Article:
Domoguen: When the world is sick and the systems are breaking down

Mountain Light

THE Covid-19 pandemic provides us an opportunity to study history, and probably understand the settings of pandemics and their relationship to the environment and governance.

Historically, pandemics are not new. These are as ancient as human communities. For instance, the “Black Death” is quite similar to the Justinian Plague. The symptoms of those afflicted by both plagues were described by an expert as the “swellings” in the Old Testament story of the Philistines who stole the Ark of the Covenant from the Israelites.

Both plagues (Justinian 527-565 CE and Black Death 1347 to 1351) caused thousands of deaths daily during their occurrences in Europe.

During the height of its first occurrence, the Antonine Plague, according to the Roman historian Dio Cassius (155-235 CE) killed an estimated 2,000 deaths per day in Rome. In the second outbreak, “the estimate of the rate of death was much higher—upwards of 5,000 per day. It has been suggested that a quarter to a third of the entire population perished, estimated at 60-70 million throughout the empire,” according to the Ancient History Encyclopedia.

A book entitled, “the Fate of Rome, Climate, Disease, and End of Empire” suggests that the series of plagues that decimated the population and Rome’s legions conspired with the changing climate and related factors to bring about a post-Roman Empire age.

Earlier, another history-changing pandemic happened during the Peloponnesian war (431-404 BCE). Thucydides provided a vivid account of a variety of ailments which affected the afflicted people: “Violent heats in the head; redness and inflammation of the eyes; throat and tongue quickly suffused with blood; breath became unnatural and fetid; sneezing and hoarseness; violent cough’ vomiting; retching; violent convulsions; the body externally not so hot to the touch, nor yet pale; a livid color inkling to red; breaking out in pustules and ulcers. (2.49-2.50)”

Let us move forward to the modern age with the influenza pandemic. This is how a physician described, in a letter, the meaning of this pandemic to soldiers living in a U.S. Army cantonment in France in 1918. The letter was published by the National Center for Biotechnology Information, USA.

The men were diagnosed with what appears to be an ordinary attack of LaGrippe or Influenza.

Later, “they very rapidly develop the most vicious type of pneumonia that has ever been seen. A few hours later you can begin to see the cyanosis extending from their ears and spreading all over the face. It is only a matter of a few hours then until death comes. The sight is horrible with an average of about 100 deaths, men dropping like flies, per day.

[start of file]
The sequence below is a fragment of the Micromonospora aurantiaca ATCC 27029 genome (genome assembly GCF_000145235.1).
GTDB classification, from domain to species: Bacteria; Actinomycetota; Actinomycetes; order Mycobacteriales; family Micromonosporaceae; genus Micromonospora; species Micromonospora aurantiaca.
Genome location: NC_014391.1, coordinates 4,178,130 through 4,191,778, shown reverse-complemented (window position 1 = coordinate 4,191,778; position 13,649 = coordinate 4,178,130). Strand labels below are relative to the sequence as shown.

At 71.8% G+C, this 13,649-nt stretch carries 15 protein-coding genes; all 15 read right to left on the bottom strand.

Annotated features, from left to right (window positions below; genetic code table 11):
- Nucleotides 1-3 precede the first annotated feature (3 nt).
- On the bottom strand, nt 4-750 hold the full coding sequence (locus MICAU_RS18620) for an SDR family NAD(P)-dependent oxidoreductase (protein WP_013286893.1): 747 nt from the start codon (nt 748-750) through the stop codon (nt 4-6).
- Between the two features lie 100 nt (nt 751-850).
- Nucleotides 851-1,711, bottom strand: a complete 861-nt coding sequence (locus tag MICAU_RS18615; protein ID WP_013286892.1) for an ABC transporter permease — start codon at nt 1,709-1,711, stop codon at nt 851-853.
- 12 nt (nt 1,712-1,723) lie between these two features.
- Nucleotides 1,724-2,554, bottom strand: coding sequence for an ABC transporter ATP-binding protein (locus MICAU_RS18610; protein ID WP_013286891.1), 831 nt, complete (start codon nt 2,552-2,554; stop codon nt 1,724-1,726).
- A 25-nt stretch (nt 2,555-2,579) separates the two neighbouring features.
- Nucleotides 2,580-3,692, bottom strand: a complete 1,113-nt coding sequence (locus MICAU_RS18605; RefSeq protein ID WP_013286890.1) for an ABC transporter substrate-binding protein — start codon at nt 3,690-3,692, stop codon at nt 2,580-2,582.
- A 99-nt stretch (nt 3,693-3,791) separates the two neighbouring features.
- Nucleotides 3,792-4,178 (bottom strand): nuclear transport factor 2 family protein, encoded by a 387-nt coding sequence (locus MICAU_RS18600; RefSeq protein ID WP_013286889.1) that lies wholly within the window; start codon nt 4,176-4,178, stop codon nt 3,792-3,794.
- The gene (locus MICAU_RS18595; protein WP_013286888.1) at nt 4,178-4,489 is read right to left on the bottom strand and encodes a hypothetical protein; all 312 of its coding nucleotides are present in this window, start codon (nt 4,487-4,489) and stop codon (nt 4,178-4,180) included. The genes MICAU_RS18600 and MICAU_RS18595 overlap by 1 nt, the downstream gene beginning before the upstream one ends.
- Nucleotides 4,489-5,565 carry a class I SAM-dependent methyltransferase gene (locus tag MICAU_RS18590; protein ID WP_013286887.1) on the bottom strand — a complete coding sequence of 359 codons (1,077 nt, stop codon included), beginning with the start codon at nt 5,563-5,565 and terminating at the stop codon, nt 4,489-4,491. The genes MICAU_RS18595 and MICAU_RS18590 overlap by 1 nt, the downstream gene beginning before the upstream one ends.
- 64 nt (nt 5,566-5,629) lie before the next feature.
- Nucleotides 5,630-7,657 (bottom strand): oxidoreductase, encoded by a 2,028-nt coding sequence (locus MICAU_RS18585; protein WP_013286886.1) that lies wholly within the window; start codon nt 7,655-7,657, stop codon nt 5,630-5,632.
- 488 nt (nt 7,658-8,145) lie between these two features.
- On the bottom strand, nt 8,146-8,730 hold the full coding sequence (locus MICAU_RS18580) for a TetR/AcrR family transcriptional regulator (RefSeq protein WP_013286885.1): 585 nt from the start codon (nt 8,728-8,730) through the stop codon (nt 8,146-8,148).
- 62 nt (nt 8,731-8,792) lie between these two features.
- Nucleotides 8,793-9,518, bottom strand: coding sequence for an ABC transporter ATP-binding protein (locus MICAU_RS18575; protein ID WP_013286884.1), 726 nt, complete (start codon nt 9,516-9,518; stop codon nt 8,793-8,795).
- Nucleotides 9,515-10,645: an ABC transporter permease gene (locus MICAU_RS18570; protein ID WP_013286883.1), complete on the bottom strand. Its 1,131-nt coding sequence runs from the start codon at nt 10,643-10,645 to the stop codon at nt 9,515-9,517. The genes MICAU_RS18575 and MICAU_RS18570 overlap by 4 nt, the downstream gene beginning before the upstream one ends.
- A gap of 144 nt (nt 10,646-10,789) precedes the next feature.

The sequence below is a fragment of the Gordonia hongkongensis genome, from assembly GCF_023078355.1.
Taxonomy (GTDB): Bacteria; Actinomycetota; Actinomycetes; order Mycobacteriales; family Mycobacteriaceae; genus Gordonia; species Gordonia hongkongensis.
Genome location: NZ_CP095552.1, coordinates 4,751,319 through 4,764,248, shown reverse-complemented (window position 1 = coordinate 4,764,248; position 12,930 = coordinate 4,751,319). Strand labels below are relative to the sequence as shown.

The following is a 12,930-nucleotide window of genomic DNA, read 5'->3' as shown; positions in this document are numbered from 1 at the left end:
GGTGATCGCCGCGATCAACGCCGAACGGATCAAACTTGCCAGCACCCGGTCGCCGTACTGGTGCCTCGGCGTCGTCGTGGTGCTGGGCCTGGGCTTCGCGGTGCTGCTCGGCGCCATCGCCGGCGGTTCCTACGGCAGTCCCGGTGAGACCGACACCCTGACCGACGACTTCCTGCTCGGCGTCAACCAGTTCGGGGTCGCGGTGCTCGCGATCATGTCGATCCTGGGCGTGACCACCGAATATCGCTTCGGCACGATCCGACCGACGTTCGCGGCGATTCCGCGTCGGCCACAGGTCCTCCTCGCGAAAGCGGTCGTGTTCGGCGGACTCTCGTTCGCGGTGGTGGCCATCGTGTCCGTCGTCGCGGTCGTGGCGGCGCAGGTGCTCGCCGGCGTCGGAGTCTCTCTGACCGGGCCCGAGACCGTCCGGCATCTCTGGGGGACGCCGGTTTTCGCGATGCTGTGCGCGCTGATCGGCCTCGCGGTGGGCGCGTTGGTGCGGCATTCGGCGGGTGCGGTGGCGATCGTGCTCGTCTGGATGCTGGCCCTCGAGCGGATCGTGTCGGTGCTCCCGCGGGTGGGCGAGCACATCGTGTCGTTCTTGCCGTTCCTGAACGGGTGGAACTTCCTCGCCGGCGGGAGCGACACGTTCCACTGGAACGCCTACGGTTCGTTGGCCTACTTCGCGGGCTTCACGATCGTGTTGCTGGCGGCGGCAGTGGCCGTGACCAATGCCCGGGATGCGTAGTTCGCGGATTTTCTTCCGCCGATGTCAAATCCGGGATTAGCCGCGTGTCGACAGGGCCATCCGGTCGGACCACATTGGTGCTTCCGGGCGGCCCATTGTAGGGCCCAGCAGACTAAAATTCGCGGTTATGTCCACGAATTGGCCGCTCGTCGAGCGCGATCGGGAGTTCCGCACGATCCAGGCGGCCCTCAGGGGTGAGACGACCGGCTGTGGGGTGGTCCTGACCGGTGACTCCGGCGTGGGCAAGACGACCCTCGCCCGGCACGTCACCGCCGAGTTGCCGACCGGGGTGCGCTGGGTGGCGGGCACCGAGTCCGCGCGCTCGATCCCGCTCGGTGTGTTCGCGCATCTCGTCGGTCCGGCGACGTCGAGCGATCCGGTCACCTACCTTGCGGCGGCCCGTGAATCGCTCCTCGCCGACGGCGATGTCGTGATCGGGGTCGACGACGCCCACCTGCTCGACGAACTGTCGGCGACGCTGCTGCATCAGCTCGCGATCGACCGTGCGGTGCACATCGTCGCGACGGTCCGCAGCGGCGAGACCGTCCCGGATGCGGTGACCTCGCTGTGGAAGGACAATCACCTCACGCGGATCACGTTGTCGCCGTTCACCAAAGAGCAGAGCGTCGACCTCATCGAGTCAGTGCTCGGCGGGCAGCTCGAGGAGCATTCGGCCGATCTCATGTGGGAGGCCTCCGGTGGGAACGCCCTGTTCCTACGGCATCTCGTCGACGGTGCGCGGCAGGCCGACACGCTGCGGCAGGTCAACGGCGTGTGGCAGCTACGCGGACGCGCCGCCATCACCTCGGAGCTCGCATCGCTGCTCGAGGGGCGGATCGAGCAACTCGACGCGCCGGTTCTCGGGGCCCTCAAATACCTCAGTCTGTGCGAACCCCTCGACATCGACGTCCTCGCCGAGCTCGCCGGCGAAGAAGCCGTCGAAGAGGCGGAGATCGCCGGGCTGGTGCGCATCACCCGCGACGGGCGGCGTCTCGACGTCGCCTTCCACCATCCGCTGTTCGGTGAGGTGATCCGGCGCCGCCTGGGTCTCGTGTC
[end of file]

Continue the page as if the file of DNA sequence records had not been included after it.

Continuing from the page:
The letter reported “an outrageous number of nurses and doctors who died fighting the pandemic in the cantonment. “It takes special trains to carry away the dead. For several days there were no coffins and the bodies piled up something fierce... It beats any sight they ever had in France after a battle. An extra-long barracks have been vacated for the use of the Morgue, and it would make any man sit up and take notice to walk down the long lines of dead soldiers all dressed and laid out in double rows.... Good By old Pal, God is with you till we meet again (Grist, 1979).”

A 2002 epidemiologic study on the 1918 Influenza pandemic estimates the deaths at “between 50 and 100 million (Johnson and Mueller, 2002).”

Today, a plague has once more befallen the globe. I wish there were more 2002 studies on emerging pandemics besides those studies on what has already occurred.

Such studies would have predicted and prepared the citizens of the globe to respond with the occurrence of modern pandemics like the 2020 Covid-19. It takes decades to understand the threat or what lies beneath such upheavals.

Looking at what we have, the story of the Antonine Plague tells us a lot. The pattern of the disease is nauseatingly familiar with the rest. You can read a pandemic story like you are simply changing their names and dates of occurrence. An ancient pandemic can yet feel so modern like the Spanish flu, Influenza, SARS, MERS, and other coronaviruses.

The Antonine plague began in the East. That is what recorded history says. It is not clear from whom it originated, whether it was from animals, human beings (Chinese, traders, and soldiers), a curse, or from the gods, but people always seek to find scapegoats among their fellow humankind.

One thing is certain: it overwhelmed the world as it crossed borders out into the four winds - east, west, north, and south, crossing borders, and then oceans.

As we are witnessing with the Covid-19 virus, fear and rumor (fake news) spread faster than the contagion causing panic. The health and medical system was baffled. Governments and their institutions proved very fragile and failed to contain it. Communities were quarantined or went into self-quarantine. The economy plunged. The tally of dead bodies piled up.

The thought can be jarring to some. Given this ancient script of history repeating itself, we ask, how could we not have overcome pandemic diseases with science?

Science has its use and advantage right now but here is what we can learn from pandemics. Diseases can kill and take away our lives, but we do not need to surrender our humanity. The doctors, health workers, priests, pastors, nuns, and leaders of history who confronted these pandemics at enormous personal cost, inspiring people to keep calm and carry on, teach us just that. They are true leaders, not a modern Xi Jinping who went to Wuhan only after the pandemic was contained. When the world is sick, leaders should not be like him, or a Donald Trump, who keeps blaming other people but could not accept one.


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